So much for “generic” French antisemitism. There is indeed a problem with antisemitism in today’s France, but this problem seems related to the large influx of immigrants from Middle Eastern countries with strongly antisemitic government policies, and an ongoing problem in France with Islamic radicalism. And it should be noted that almost the entire French political spectrum has come out strongly protesting antisemitic acts and supporting prosecution of the perpetrators. Crowds of non Jewish French men and women have joined them.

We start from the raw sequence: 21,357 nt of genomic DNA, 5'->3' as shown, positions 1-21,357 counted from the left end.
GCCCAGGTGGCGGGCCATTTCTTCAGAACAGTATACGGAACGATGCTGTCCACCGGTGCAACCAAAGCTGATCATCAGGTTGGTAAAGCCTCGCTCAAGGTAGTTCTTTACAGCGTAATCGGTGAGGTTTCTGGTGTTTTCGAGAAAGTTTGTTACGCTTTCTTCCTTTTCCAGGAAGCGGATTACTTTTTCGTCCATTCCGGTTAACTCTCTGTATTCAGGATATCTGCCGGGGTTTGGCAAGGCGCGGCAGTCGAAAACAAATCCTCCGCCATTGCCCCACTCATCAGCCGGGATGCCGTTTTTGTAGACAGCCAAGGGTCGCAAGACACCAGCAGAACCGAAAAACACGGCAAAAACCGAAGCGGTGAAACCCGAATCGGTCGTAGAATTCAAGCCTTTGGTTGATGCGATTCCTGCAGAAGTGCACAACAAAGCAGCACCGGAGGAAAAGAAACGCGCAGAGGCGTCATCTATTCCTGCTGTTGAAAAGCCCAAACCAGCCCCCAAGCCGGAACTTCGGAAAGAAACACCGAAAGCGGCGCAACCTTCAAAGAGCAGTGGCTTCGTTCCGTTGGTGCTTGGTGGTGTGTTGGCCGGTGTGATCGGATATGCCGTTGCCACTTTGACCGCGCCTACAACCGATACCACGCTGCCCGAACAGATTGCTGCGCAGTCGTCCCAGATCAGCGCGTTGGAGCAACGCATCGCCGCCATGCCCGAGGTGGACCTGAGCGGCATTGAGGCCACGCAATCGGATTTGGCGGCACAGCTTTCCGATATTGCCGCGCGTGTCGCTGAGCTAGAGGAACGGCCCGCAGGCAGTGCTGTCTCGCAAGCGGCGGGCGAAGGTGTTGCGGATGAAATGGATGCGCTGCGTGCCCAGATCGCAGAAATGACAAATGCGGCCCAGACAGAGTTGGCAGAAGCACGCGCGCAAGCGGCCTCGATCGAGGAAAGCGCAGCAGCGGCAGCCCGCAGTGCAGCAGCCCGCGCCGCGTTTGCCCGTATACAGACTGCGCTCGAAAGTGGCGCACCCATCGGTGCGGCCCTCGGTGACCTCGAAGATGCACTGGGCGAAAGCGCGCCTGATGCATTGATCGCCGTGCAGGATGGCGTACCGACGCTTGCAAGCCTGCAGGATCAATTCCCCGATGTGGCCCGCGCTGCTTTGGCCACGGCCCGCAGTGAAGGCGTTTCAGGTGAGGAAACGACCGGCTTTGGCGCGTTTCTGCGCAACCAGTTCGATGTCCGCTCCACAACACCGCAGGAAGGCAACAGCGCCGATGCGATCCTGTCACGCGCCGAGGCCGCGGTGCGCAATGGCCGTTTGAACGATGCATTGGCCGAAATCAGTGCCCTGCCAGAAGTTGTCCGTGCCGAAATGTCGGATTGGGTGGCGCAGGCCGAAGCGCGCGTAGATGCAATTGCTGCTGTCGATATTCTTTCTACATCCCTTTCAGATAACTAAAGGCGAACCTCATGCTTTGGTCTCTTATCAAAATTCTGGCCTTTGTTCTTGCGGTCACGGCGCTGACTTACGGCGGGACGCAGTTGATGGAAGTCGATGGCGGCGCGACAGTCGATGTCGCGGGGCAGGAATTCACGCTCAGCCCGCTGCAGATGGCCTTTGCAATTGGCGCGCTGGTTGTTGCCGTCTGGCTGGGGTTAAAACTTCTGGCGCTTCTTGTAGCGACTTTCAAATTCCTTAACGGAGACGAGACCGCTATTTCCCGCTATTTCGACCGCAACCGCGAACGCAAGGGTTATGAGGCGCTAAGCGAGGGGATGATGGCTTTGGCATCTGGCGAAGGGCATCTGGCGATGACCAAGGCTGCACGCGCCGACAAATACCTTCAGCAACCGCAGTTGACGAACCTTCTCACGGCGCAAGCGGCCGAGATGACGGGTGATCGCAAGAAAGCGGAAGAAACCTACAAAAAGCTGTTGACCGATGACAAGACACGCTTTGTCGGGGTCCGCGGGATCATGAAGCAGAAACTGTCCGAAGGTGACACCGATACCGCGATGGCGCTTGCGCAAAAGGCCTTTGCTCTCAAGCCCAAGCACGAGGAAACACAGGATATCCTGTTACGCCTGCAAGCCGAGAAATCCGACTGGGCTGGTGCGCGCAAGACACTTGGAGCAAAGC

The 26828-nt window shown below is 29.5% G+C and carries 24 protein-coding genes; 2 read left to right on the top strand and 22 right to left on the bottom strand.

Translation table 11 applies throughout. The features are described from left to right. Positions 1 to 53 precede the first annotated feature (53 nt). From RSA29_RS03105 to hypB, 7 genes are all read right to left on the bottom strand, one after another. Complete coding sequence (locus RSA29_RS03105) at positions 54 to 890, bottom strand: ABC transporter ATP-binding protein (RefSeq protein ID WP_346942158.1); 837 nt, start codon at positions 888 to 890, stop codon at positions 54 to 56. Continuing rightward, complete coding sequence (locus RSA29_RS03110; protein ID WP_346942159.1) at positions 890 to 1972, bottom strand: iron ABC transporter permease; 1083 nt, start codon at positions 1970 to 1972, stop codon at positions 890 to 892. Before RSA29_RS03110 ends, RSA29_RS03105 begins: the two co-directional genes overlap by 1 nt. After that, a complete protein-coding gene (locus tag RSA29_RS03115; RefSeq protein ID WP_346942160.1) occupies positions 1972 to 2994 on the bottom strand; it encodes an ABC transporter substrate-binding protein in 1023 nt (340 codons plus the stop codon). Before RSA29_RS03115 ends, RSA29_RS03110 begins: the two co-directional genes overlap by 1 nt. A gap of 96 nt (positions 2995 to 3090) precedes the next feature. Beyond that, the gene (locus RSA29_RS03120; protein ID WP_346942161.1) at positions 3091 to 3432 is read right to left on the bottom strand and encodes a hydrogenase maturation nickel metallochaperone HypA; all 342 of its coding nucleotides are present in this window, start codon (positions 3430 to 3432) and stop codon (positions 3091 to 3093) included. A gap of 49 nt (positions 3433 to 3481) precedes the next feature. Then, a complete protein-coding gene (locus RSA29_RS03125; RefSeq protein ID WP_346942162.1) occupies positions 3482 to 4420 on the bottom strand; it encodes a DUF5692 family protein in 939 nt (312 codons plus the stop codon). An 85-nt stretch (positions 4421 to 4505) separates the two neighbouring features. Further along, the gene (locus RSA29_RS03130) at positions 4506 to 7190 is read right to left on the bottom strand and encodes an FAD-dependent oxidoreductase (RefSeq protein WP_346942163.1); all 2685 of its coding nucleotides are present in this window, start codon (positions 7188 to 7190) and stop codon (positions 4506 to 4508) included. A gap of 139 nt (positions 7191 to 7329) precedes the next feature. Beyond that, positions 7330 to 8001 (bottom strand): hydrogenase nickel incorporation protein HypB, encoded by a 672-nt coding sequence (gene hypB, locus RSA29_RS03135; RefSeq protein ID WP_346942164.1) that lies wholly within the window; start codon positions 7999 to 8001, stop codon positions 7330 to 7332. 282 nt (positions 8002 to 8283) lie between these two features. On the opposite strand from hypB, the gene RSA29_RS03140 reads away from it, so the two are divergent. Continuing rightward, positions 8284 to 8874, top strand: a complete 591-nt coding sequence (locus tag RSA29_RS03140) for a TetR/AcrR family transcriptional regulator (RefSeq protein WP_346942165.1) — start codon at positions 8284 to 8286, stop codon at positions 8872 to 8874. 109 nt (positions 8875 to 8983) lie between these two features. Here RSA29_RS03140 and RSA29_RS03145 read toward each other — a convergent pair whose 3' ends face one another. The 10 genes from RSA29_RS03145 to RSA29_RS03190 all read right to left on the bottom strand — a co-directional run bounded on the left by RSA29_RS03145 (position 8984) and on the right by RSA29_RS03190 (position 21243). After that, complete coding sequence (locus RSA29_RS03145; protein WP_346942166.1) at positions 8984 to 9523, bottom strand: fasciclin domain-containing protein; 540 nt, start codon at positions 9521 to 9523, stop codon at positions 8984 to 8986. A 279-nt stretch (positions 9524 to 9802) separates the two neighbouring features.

While there has been no major public discussion of the possible complicity of the Italian population during the Italian Fascist regime and afterwards, during the German occupation post 1943, it can be noted that the situation of Italian local population complicity, or lack of such, was similar to the situation in France. The small Italian Jewish community, before the fascist period, had been totally integrated into Italian society. The Italian fascist regime had, through its racial laws, stripped the Jewish community of its civil rights and even means of livelihood, but was not life threatening. The more serious threat came during and after 1943, with the German invasion and occupation, where Jews were rounded up and sent to extermination camps. But 85% of Italian Jews avoided deportation, precisely, as in France, because of protection offered by their gentile Italian compatriots.